# Using Statistical Regression Methods in Education Research  # 4.3 A General Model for Binary Outcomes

Modelling Binary Outcomes

The example we have been using until now is very simple because there is only one explanatory variable (gender) and it has only two levels (0=boys, 1=girls). With this in mind, why should we calculate the logistic regression equation when we could find out exactly the same information directly from the cross-tabulation? The value of the logistic regression equation becomes apparent when we have multiple levels in an explanatory variable or indeed multiple explanatory variables. In logistic regression we are not limited to simple dichotomous independent variables (like gender) we can also include ordinal variables (like socio-economic class) and continuous variables (like age 11 test score). So the logistic regression model lets us extend our analysis to include multiple explanatory variables of different types.

We can think of the data in Figure 4.2.1 (Page 4.2 ) in two ways. One is to think of them as two proportions, the proportion of students who aspire to continue in FTE in two independent samples, a sample of boys and a sample of girls. The other way is to think of the data as 13,825 observations, with the response always either 0 (does not wish to continue in FTE) or 1 (wishes to continue in FTE). Thus our response or outcome distribution is actually what is known as a binomial distribution since it is made up of only two values, students either do not aspire (0) or do aspire (1) to continue in FTE.

As another way to consider the logic of logistic regression, consistent with what we have already described but coming at it from a different perspective, let’s consider first why we cannot model a binary outcome using the linear regression methods we covered in modules 2 and 3. We will see that significant problems arise in trying to use linear regression with binary outcomes, which is why logistic regression is needed.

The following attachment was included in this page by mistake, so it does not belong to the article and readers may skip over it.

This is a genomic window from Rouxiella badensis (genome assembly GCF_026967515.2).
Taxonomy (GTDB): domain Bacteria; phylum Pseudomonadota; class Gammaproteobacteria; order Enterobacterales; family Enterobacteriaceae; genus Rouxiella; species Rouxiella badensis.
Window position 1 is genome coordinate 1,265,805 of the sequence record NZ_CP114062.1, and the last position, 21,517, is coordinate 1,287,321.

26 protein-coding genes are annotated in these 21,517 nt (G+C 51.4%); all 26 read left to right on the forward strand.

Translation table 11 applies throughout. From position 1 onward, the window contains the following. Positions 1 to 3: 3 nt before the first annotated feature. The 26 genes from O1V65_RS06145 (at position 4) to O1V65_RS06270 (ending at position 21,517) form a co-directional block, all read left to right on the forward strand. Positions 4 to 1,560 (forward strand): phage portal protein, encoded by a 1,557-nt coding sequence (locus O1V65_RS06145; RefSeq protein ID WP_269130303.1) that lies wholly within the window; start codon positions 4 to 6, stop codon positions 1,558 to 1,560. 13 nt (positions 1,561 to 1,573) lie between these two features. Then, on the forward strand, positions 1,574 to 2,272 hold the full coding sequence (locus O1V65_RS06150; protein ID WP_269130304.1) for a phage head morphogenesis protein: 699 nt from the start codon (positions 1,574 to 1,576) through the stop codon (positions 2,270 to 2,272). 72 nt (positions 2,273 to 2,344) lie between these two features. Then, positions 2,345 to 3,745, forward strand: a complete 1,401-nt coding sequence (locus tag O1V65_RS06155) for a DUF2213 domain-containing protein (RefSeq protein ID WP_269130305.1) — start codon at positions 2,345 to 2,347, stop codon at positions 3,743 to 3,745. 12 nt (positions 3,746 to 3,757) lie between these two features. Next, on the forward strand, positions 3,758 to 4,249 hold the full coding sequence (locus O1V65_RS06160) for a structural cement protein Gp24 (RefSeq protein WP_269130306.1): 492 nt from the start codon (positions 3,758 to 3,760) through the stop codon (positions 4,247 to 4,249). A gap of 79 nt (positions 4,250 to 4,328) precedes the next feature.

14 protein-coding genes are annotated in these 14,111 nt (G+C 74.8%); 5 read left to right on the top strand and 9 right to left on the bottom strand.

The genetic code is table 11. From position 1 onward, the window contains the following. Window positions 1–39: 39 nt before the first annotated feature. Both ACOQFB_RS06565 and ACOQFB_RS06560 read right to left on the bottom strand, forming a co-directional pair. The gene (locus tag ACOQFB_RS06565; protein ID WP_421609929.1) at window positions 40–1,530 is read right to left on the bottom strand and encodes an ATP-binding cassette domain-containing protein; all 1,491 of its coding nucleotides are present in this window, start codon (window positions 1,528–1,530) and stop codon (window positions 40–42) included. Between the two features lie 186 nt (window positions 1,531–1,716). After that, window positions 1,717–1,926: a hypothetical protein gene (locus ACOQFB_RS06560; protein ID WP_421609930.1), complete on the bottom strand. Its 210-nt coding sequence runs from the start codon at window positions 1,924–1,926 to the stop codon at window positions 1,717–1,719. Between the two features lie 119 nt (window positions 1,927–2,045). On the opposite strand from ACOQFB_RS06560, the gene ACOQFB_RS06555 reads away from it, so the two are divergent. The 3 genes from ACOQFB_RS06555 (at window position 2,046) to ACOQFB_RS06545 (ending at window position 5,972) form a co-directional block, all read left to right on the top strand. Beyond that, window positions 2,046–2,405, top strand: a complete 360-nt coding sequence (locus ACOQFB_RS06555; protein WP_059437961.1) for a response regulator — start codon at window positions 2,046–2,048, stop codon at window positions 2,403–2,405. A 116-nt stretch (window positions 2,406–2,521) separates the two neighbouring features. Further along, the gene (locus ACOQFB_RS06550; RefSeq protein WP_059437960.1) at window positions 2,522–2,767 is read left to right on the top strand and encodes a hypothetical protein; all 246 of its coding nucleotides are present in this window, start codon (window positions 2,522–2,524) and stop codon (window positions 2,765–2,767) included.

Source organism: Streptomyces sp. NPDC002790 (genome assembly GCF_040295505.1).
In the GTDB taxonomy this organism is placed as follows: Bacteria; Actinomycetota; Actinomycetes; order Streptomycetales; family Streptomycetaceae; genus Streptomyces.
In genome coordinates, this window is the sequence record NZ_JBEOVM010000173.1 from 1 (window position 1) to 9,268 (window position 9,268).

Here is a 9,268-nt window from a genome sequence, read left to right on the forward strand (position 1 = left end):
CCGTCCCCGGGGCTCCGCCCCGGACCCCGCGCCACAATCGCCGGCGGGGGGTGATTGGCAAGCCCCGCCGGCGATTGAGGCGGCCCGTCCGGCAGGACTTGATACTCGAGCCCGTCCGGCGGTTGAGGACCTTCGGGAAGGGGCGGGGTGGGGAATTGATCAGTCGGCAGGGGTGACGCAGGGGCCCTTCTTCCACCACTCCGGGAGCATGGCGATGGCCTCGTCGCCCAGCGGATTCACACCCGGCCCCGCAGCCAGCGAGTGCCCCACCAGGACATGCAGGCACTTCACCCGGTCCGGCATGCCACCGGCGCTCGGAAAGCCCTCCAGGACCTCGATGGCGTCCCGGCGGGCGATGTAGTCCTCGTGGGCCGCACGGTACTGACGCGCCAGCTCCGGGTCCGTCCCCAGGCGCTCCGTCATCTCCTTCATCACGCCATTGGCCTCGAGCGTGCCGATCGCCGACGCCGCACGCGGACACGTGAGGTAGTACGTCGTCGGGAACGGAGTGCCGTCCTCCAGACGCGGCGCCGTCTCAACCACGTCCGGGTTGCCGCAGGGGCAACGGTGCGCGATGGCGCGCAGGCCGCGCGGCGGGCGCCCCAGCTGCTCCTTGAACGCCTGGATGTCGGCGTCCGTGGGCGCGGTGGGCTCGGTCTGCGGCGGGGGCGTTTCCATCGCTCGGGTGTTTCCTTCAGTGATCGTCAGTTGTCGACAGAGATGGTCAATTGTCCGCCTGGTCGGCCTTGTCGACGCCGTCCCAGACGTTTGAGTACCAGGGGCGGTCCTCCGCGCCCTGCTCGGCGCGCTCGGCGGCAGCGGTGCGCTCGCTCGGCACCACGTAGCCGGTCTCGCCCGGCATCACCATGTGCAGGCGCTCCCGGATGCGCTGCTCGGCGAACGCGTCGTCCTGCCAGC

The problem with linear regression for binary outcomes

A new example: Five or more GCSE passes at A*-C including English and maths

For this example let us take as our outcome as whether a student achieves the conventional measure of exam success in England, which is achieving five or more GCSE passes at grades A*-C, including English and maths (fiveem). This is a frequently used measure of a student’s ‘success’ in educational achievement at age 16. It is also used at an institutional level in school performance tables in England by reporting the proportion of students in each secondary school achieving this threshold, attracting considerable media attention. Our variable fiveem is coded ‘0’ if the student did not achieve this threshold and ‘1’ if the student did achieve it. We want to predict the probability of achieving this outcome depending on test score at age 11. We can fit a linear regression to this binary outcome as shown in Figure 4.3.1 below.

Figure 4.3.1: A linear regression of age 11 test score against achieving five or more GCSE grades A*-C including English and maths (fiveem) The linear regression of age 11 score on fiveem give the following regression equation:

Ŷ = .454 + .032 * X (where X=age 11 score which can range from -24 to 39).